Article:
At the time of the collapse of the USSR, Uzbekistan had a good economic potential. It is also important that at his disposal were very significant export opportunities. First, it is cotton (up to 75 percent of currency earnings in 1997), secondly, gas from the Gazli fields, and thirdly, gold from the Zeravshan mining and smelting plant. The production of the latter amounted to 63 tons in the 1992 year. It was in Uzbekistan and a very large population with well developed trading skills - 21 million people in 1991 year. Recall that all the historical shopping centers of Central Asia were part of Uzbekistan. And it is important that, for the most part, it was a homogeneous population, so liberalization theoretically could not threaten interethnic conflicts, as happened in Transcaucasia and Moldova. Although the example of neighboring Tajikistan, where in the civil war the Garmians and the Pamirians agreed, on the one hand, and on the other, the Kulabians, Gissarians, Uzbeks and Leninabadians, could not but cause concern among the Uzbek authorities.
In general, Uzbekistan had all the opportunities for real regional leadership. Moreover, after 1992, politically independent Uzbek territories in Northern Afghanistan, as well as a number of field commanders in Tajikistan, the same Hudaiberdiyev from Tursunzade, depended on him. It already looked like a small regional empire with great potential. When all the other states in the region were engaged in solving domestic problems, Uzbekistan was the only one of all who immediately went to the regional level. With good relations with Russia, it was Uzbekistan that looked like the successor to the former USSR in the region.
And now, in this difficult situation, a subjective factor has affected - the role of the individual in history. President Karimov, being a native of the Soviet Gosplan, clearly did not believe in a market economy, he was wary of the risks associated with it. In addition, faced with the threat of the Islamists and watching from the side all the negative processes that took place in Tajikistan, he probably came to the conclusion that it is necessary to establish a strong power in the country in order to prevent chaos in the Tajik scenario.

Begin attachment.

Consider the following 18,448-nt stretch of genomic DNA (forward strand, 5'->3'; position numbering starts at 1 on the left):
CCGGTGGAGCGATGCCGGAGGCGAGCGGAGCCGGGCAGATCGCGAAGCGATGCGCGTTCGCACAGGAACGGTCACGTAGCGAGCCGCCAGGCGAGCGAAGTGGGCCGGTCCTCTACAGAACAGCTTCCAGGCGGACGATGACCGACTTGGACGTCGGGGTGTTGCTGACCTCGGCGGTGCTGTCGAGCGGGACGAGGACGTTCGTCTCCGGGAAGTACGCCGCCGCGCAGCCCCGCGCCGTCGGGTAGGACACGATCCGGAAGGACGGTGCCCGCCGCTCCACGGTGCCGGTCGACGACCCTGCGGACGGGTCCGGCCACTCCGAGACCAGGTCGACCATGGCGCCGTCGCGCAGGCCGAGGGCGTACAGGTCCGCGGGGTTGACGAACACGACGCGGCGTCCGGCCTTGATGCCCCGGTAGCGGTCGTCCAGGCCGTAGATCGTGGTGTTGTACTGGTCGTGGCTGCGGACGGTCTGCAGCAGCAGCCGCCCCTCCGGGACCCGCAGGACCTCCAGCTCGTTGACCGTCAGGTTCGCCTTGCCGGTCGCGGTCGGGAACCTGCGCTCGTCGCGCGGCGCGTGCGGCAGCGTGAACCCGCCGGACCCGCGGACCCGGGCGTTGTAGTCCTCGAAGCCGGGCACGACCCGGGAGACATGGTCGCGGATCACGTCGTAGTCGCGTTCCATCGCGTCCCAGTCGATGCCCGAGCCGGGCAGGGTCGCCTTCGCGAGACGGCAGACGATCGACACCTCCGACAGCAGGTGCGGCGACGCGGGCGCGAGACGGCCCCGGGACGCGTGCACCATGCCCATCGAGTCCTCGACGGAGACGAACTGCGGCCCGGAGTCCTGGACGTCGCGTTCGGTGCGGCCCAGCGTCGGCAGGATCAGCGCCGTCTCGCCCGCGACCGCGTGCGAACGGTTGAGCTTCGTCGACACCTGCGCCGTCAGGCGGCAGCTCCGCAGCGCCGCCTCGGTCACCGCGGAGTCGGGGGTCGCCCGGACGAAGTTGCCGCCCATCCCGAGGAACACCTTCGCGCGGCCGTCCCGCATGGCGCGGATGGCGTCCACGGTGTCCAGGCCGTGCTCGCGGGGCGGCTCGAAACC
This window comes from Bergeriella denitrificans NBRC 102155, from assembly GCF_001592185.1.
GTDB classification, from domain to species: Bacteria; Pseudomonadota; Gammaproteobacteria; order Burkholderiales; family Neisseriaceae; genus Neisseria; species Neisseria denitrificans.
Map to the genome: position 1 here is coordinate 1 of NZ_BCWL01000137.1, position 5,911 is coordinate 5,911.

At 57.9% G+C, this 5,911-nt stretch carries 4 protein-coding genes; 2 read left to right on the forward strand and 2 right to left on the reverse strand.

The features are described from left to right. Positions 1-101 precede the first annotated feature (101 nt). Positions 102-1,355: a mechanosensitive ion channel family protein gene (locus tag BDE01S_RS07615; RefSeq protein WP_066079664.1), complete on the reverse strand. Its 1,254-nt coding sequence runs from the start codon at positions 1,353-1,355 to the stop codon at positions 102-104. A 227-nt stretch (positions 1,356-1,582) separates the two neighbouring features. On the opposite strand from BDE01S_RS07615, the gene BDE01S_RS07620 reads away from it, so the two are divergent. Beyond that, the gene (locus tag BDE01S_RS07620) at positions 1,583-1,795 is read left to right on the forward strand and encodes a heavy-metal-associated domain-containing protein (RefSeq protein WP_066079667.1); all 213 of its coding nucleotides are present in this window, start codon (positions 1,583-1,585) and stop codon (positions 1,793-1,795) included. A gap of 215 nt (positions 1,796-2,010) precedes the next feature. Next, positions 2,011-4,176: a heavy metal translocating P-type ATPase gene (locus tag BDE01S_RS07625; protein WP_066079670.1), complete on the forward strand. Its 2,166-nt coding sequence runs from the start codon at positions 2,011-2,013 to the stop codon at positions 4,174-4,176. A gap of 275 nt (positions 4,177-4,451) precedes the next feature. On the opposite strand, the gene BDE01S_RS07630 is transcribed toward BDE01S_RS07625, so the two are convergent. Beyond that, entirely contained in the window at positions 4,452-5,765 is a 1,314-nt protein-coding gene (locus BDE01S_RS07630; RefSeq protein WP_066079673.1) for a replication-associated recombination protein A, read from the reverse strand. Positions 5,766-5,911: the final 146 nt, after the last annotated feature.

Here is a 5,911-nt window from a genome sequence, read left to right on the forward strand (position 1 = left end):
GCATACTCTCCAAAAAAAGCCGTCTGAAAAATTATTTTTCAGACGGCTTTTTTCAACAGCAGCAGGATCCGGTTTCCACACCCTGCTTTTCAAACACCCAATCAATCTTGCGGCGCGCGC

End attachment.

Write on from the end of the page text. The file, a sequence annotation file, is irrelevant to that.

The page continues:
Each separately, these ideas were quite natural for the situation of the beginning of the 1990-s, when the Soviet model of government collapsed. On the one hand, strong power, on the other - the preservation of the Soviet industrial potential. This idea would be signed by the majority of the population of the former USSR. But combined both ideas turned out to be an explosive mixture. Because Karimov decided not only to curtail the processes of political liberalization begun in the former USSR, but also to abandon economic liberalization.
In the end, many countries in the former USSR, soon after its collapse, moved away from liberal projects. In Kazakhstan, this happened in the middle of 1990's, in Russia at the beginning of 2000-x, in Tajikistan central authority dominated for quite a long time, even in Ukraine they refused to hand over power to parliament, which was one of the gains of the 2005 Orange Revolution of the year. But the liberalization of the economy, with all the problems associated with this process, was carried out in all these countries.